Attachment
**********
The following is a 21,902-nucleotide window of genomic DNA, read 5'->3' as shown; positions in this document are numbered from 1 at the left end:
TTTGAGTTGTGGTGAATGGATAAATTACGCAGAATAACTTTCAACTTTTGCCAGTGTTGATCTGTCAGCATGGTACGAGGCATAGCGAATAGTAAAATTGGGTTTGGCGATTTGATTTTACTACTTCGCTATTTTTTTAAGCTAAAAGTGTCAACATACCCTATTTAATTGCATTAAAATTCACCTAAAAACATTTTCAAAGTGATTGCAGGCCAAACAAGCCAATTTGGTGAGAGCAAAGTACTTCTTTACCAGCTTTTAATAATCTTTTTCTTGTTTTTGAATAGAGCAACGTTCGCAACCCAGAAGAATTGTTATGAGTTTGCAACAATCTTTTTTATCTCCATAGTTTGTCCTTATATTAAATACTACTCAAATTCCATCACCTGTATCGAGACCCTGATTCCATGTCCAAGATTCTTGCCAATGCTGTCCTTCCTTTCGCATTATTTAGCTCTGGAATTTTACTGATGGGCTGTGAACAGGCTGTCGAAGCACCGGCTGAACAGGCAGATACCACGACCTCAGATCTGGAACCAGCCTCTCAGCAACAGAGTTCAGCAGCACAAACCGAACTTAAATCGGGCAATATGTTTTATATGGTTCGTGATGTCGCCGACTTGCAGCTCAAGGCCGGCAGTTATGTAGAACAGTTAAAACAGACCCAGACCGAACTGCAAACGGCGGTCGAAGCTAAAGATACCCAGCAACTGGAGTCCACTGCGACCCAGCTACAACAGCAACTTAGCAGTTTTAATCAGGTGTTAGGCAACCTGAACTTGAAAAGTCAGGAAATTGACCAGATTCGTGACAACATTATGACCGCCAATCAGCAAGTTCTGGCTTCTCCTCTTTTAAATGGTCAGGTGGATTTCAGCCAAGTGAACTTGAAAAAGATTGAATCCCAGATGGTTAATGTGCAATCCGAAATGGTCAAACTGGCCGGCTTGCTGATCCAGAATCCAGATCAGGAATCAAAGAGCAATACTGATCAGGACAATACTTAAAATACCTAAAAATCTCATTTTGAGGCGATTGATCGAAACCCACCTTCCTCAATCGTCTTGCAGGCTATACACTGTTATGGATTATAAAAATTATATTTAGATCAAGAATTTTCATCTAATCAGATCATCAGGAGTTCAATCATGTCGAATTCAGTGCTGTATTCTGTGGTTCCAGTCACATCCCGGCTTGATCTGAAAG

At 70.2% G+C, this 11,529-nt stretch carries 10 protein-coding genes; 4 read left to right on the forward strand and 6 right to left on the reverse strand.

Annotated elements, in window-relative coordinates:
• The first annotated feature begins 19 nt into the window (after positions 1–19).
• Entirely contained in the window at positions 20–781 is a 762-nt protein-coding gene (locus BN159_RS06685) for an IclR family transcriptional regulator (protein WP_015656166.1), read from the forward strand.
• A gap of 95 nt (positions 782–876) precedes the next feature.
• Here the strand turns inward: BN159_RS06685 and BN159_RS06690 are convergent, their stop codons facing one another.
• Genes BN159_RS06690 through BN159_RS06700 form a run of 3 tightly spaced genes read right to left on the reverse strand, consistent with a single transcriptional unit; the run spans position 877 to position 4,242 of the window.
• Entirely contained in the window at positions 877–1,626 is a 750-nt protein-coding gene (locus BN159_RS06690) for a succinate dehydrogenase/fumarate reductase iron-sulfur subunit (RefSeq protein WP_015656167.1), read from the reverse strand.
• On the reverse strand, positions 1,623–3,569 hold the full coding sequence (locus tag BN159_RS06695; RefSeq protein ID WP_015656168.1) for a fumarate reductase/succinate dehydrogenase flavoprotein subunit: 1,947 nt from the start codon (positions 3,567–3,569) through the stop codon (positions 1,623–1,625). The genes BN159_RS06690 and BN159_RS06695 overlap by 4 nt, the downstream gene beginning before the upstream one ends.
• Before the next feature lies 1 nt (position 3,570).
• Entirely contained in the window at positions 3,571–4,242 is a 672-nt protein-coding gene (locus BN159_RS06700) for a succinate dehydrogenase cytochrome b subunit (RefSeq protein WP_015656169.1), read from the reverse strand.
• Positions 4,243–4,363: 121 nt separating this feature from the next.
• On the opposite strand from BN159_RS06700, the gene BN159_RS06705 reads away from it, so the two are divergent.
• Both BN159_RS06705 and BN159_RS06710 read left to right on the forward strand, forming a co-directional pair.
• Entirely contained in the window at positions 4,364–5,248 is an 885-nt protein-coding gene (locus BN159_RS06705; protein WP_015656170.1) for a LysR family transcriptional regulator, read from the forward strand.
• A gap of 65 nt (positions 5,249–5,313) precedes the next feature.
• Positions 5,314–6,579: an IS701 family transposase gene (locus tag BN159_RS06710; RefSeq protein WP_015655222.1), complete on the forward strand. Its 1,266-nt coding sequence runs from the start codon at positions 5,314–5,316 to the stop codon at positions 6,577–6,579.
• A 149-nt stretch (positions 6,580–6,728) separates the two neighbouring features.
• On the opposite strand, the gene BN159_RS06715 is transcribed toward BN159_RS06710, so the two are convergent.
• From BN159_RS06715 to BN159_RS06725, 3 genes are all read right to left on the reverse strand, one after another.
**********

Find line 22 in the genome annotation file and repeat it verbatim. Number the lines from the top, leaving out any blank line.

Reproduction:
• From BN159_RS06715 to BN159_RS06725, 3 genes are all read right to left on the reverse strand, one after another.